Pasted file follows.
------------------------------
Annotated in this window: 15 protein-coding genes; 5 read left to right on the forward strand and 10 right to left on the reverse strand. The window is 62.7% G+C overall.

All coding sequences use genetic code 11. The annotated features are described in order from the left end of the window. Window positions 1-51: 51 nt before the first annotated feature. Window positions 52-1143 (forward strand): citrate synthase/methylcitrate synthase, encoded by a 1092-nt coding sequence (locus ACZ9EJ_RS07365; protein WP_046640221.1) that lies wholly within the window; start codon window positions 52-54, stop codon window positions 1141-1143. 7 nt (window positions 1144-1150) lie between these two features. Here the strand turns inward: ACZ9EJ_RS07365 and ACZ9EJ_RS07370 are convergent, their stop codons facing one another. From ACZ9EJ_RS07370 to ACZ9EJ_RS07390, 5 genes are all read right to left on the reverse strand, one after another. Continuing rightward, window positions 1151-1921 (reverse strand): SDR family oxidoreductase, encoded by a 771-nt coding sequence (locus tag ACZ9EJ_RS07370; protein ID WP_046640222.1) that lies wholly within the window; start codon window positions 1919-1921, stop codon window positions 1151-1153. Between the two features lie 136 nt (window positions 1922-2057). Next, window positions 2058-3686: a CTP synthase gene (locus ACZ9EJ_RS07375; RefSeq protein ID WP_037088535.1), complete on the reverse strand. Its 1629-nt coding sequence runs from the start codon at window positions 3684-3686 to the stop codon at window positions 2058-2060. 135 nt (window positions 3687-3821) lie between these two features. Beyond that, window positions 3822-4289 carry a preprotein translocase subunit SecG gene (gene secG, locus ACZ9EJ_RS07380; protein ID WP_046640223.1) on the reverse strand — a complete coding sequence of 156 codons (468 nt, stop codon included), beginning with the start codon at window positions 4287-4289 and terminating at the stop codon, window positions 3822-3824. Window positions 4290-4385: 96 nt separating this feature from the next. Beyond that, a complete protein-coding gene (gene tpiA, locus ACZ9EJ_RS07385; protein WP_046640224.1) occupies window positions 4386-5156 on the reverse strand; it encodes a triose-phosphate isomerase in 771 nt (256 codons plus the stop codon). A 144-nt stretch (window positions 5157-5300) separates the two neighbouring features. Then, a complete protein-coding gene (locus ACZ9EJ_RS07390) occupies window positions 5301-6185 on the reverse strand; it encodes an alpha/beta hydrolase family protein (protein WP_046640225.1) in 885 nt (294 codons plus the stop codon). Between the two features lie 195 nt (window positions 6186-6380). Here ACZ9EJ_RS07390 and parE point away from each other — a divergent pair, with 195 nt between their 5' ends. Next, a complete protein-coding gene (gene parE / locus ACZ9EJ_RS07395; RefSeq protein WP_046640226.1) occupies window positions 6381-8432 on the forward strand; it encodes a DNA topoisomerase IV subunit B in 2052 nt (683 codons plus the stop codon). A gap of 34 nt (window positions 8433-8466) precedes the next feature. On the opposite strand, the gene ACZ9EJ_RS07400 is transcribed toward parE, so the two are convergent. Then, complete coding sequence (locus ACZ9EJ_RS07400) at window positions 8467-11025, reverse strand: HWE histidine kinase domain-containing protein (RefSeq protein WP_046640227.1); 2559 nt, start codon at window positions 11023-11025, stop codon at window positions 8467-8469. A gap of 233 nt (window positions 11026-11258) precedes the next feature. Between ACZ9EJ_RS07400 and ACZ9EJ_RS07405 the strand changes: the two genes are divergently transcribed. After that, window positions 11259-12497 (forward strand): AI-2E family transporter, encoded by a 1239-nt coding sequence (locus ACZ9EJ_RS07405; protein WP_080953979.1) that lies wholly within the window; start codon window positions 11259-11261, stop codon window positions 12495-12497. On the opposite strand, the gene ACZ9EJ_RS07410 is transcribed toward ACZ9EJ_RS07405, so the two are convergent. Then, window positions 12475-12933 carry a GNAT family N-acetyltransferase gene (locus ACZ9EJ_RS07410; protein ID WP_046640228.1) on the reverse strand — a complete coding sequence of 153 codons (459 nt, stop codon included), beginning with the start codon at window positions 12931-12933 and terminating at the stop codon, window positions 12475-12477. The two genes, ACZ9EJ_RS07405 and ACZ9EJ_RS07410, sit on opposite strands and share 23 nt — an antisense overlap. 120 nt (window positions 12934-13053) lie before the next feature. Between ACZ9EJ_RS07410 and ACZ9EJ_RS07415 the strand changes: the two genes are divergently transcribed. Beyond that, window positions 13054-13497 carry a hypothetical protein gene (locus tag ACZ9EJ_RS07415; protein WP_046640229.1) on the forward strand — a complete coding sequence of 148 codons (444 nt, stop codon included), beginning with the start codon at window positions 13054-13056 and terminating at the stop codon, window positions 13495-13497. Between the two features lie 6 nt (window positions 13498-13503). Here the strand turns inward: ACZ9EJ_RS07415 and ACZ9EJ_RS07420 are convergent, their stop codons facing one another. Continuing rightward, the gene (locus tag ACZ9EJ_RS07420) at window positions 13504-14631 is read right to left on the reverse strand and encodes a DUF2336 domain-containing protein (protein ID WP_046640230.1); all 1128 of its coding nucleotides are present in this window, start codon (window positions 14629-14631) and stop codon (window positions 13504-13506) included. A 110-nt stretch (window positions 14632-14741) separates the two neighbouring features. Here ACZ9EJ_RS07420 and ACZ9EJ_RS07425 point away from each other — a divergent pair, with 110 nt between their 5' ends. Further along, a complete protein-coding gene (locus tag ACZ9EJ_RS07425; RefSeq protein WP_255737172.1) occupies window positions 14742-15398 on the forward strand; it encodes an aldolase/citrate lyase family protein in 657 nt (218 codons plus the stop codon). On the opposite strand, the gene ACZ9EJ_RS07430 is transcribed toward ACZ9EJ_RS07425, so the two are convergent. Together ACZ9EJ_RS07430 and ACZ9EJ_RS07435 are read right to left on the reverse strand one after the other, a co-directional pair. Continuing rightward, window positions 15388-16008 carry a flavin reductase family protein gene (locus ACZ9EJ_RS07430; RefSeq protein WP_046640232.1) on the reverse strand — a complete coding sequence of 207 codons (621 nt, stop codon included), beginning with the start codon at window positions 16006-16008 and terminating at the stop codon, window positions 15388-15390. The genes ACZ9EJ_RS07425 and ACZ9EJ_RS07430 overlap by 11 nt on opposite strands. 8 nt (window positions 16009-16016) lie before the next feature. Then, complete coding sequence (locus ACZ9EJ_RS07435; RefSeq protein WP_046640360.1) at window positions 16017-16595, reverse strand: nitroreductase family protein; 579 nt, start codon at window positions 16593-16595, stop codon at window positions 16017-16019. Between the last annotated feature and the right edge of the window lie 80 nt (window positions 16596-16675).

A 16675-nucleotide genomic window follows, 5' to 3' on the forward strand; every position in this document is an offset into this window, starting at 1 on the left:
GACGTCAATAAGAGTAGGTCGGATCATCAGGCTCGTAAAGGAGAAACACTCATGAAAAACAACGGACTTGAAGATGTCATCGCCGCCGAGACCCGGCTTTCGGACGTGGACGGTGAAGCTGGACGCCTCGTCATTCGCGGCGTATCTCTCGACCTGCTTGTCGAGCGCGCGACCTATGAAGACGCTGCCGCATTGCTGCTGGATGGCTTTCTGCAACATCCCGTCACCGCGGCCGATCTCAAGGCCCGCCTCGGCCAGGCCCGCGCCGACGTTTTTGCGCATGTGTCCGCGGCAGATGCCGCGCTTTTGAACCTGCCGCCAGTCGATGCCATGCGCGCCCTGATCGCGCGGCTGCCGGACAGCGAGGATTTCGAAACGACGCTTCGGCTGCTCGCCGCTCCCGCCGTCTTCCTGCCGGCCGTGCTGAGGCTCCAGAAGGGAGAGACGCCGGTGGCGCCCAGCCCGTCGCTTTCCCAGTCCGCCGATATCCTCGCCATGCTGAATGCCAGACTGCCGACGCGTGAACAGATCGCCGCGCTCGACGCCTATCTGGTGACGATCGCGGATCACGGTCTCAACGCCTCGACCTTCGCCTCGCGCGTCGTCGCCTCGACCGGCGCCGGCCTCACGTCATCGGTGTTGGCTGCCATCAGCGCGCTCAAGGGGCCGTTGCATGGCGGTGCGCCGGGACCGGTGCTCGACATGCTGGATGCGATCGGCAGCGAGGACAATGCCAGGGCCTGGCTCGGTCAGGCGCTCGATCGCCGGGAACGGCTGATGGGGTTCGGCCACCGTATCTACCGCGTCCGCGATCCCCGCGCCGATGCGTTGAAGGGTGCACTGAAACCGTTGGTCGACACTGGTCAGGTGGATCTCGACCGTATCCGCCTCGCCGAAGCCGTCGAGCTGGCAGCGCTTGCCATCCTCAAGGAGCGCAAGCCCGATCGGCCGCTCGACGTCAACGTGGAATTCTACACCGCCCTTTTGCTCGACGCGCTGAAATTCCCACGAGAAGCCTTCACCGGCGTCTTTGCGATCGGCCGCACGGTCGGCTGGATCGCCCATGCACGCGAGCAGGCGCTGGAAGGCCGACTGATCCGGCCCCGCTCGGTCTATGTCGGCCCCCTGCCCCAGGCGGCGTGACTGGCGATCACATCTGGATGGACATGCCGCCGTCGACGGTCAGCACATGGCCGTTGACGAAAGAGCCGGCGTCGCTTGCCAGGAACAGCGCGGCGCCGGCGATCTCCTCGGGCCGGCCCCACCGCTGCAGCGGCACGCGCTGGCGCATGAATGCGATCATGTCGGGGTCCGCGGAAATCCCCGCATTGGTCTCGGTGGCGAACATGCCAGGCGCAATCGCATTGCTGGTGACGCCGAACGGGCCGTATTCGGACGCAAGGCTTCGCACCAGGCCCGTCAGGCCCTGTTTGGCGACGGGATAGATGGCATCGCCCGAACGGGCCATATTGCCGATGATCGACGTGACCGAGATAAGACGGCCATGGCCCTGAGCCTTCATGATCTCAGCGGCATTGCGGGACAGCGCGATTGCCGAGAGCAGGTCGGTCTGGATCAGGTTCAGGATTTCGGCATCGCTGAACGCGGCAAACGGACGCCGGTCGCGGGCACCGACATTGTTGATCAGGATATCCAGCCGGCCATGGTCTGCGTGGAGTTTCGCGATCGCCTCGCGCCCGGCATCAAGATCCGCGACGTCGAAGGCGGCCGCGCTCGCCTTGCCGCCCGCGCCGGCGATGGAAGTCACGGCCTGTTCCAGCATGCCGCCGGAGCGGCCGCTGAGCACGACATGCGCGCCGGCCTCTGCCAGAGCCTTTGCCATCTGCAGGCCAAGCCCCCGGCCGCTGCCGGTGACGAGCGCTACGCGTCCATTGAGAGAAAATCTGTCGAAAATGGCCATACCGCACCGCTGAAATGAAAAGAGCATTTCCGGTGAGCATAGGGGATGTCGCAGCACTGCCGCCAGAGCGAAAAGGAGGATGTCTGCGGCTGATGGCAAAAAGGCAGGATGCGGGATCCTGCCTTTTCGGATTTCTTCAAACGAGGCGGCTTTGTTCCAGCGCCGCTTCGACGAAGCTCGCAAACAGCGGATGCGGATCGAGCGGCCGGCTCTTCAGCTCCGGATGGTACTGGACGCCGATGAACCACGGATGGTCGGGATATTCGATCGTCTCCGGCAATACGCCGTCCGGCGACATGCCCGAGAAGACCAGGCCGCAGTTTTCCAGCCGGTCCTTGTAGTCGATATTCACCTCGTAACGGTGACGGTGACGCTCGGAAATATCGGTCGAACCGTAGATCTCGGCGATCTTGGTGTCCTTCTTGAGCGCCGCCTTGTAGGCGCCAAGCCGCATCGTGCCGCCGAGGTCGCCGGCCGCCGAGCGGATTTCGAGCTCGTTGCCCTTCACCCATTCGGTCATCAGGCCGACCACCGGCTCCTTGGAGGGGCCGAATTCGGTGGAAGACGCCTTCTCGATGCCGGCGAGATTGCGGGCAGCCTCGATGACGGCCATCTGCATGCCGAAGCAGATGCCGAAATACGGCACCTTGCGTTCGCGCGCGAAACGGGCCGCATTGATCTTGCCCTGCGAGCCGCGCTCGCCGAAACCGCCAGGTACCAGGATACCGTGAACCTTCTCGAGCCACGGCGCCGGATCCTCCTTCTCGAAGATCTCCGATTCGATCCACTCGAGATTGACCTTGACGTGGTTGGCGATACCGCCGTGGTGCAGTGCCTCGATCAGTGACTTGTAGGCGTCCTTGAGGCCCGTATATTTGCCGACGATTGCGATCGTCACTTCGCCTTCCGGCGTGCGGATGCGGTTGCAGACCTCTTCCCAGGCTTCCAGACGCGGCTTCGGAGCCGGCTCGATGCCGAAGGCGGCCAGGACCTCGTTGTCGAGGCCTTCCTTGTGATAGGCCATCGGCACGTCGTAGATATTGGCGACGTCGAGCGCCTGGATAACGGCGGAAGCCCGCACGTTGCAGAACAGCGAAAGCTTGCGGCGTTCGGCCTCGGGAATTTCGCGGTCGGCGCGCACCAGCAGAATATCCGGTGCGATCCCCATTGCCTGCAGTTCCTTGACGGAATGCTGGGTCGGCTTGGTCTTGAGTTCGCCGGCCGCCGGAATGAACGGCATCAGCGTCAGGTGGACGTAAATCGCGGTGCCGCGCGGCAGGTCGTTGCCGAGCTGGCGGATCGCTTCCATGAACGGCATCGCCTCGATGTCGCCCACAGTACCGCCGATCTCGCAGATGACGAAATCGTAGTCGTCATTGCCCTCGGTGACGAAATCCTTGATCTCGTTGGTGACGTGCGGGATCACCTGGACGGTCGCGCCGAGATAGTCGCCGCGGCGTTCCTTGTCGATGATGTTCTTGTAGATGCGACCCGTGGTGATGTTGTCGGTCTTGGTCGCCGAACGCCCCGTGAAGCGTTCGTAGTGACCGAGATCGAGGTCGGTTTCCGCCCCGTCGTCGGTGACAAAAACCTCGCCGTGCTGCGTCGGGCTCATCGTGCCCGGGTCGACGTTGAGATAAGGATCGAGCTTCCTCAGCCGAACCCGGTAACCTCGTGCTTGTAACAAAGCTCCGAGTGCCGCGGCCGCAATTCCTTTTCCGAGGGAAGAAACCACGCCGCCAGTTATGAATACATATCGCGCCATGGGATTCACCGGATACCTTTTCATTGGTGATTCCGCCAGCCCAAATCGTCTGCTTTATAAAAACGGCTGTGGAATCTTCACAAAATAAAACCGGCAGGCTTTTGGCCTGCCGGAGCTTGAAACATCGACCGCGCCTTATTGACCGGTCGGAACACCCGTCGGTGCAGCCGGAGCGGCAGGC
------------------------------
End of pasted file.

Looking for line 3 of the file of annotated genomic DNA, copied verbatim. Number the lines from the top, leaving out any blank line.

A 16675-nucleotide genomic window follows, 5' to 3' on the forward strand; every position in this document is an offset into this window, starting at 1 on the left: